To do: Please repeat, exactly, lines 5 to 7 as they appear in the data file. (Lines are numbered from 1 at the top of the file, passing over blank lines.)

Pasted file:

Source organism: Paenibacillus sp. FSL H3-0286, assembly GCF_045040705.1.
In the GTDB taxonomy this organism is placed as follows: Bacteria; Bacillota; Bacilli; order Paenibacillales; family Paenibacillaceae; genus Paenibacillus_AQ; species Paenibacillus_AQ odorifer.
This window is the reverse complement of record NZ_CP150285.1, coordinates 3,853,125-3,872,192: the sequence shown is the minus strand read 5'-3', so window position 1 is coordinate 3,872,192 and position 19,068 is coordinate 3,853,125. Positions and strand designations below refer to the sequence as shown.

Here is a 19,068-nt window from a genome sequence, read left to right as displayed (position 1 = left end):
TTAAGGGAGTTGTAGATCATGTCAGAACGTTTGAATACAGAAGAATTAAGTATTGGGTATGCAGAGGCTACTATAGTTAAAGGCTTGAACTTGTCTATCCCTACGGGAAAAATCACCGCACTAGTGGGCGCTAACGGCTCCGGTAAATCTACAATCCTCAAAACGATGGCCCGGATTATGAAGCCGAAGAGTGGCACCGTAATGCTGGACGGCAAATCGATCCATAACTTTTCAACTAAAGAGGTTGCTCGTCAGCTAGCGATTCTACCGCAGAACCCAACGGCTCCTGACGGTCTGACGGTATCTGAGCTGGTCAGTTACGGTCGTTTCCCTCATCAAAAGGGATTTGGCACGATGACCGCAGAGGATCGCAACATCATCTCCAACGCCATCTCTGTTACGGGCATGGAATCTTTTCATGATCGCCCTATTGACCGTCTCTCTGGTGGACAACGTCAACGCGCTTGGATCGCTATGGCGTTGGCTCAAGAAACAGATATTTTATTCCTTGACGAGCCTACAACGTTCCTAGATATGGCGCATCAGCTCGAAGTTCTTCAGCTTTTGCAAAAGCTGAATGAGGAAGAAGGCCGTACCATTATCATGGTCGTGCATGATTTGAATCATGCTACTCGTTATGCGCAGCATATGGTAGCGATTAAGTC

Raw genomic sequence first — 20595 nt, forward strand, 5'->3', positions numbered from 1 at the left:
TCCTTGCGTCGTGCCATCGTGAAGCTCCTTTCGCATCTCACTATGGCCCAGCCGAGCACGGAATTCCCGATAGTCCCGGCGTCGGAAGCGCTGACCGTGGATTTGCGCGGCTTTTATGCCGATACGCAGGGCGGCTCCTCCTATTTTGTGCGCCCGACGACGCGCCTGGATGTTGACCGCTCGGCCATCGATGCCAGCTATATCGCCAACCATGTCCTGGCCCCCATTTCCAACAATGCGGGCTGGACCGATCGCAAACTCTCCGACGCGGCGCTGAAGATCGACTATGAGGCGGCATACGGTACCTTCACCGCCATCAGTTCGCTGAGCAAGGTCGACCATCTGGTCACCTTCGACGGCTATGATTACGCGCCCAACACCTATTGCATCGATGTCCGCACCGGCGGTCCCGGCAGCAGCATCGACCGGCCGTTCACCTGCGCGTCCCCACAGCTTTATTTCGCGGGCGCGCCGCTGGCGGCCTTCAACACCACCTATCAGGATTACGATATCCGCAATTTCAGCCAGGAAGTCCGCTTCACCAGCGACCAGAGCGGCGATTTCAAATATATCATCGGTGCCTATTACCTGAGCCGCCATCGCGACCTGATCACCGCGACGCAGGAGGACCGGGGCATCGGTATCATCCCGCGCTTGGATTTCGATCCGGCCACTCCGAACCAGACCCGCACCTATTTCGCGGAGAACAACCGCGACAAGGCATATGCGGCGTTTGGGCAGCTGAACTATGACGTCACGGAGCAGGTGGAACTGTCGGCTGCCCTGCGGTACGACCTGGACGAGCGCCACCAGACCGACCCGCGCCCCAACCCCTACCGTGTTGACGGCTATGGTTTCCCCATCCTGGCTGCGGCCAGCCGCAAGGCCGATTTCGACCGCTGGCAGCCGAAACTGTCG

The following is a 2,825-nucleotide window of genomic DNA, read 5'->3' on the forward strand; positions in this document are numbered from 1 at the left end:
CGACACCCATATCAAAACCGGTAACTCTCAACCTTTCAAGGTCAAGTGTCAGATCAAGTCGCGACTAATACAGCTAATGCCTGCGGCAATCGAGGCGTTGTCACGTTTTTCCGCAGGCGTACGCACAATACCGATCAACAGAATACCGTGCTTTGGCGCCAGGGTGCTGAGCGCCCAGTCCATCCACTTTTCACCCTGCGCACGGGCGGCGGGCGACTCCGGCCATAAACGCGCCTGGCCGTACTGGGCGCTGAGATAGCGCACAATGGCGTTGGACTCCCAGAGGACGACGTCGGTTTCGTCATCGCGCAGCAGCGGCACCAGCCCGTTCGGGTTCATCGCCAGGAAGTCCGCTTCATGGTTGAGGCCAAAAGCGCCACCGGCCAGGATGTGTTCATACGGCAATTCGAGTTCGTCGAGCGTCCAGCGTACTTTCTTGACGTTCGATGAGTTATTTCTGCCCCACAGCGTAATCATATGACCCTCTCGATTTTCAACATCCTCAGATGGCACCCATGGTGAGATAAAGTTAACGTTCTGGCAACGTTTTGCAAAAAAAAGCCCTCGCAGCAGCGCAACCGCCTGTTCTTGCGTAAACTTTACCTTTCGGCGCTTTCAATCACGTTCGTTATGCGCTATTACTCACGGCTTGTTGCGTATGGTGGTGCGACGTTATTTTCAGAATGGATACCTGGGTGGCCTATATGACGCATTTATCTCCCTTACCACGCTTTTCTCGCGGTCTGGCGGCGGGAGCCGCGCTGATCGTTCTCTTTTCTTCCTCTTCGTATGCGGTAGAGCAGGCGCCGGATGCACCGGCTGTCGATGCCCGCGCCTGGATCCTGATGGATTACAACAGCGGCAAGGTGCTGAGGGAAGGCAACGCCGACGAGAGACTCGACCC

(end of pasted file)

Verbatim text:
TTAAGGGAGTTGTAGATCATGTCAGAACGTTTGAATACAGAAGAATTAAGTATTGGGTATGCAGAGGCTACTATAGTTAAAGGCTTGAACTTGTCTATCCCTACGGGAAAAATCACCGCACTAGTGGGCGCTAACGGCTCCGGTAAATCTACAATCCTCAAAACGATGGCCCGGATTATGAAGCCGAAGAGTGGCACCGTAATGCTGGACGGCAAATCGATCCATAACTTTTCAACTAAAGAGGTTGCTCGTCAGCTAGCGATTCTACCGCAGAACCCAACGGCTCCTGACGGTCTGACGGTATCTGAGCTGGTCAGTTACGGTCGTTTCCCTCATCAAAAGGGATTTGGCACGATGACCGCAGAGGATCGCAACATCATCTCCAACGCCATCTCTGTTACGGGCATGGAATCTTTTCATGATCGCCCTATTGACCGTCTCTCTGGTGGACAACGTCAACGCGCTTGGATCGCTATGGCGTTGGCTCAAGAAACAGATATTTTATTCCTTGACGAGCCTACAACGTTCCTAGATATGGCGCATCAGCTCGAAGTTCTTCAGCTTTTGCAAAAGCTGAATGAGGAAGAAGGCCGTACCATTATCATGGTCGTGCATGATTTGAATCATGCTACTCGTTATGCGCAGCATATGGTAGCGATTAAGTC

Raw genomic sequence first — 20595 nt, forward strand, 5'->3', positions numbered from 1 at the left:
TCCTTGCGTCGTGCCATCGTGAAGCTCCTTTCGCATCTCACTATGGCCCAGCCGAGCACGGAATTCCCGATAGTCCCGGCGTCGGAAGCGCTGACCGTGGATTTGCGCGGCTTTTATGCCGATACGCAGGGCGGCTCCTCCTATTTTGTGCGCCCGACGACGCGCCTGGATGTTGACCGCTCGGCCATCGATGCCAGCTATATCGCCAACCATGTCCTGGCCCCCATTTCCAACAATGCGGGCTGGACCGATCGCAAACTCTCCGACGCGGCGCTGAAGATCGACTATGAGGCGGCATACGGTACCTTCACCGCCATCAGTTCGCTGAGCAAGGTCGACCATCTGGTCACCTTCGACGGCTATGATTACGCGCCCAACACCTATTGCATCGATGTCCGCACCGGCGGTCCCGGCAGCAGCATCGACCGGCCGTTCACCTGCGCGTCCCCACAGCTTTATTTCGCGGGCGCGCCGCTGGCGGCCTTCAACACCACCTATCAGGATTACGATATCCGCAATTTCAGCCAGGAAGTCCGCTTCACCAGCGACCAGAGCGGCGATTTCAAATATATCATCGGTGCCTATTACCTGAGCCGCCATCGCGACCTGATCACCGCGACGCAGGAGGACCGGGGCATCGGTATCATCCCGCGCTTGGATTTCGATCCGGCCACTCCGAACCAGACCCGCACCTATTTCGCGGAGAACAACCGCGACAAGGCATATGCGGCGTTTGGGCAGCTGAACTATGACGTCACGGAGCAGGTGGAACTGTCGGCTGCCCTGCGGTACGACCTGGACGAGCGCCACCAGACCGACCCGCGCCCCAACCCCTACCGTGTTGACGGCTATGGTTTCCCCATCCTGGCTGCGGCCAGCCGCAAGGCCGATTTCGACCGCTGGCAGCCGAAACTGTCG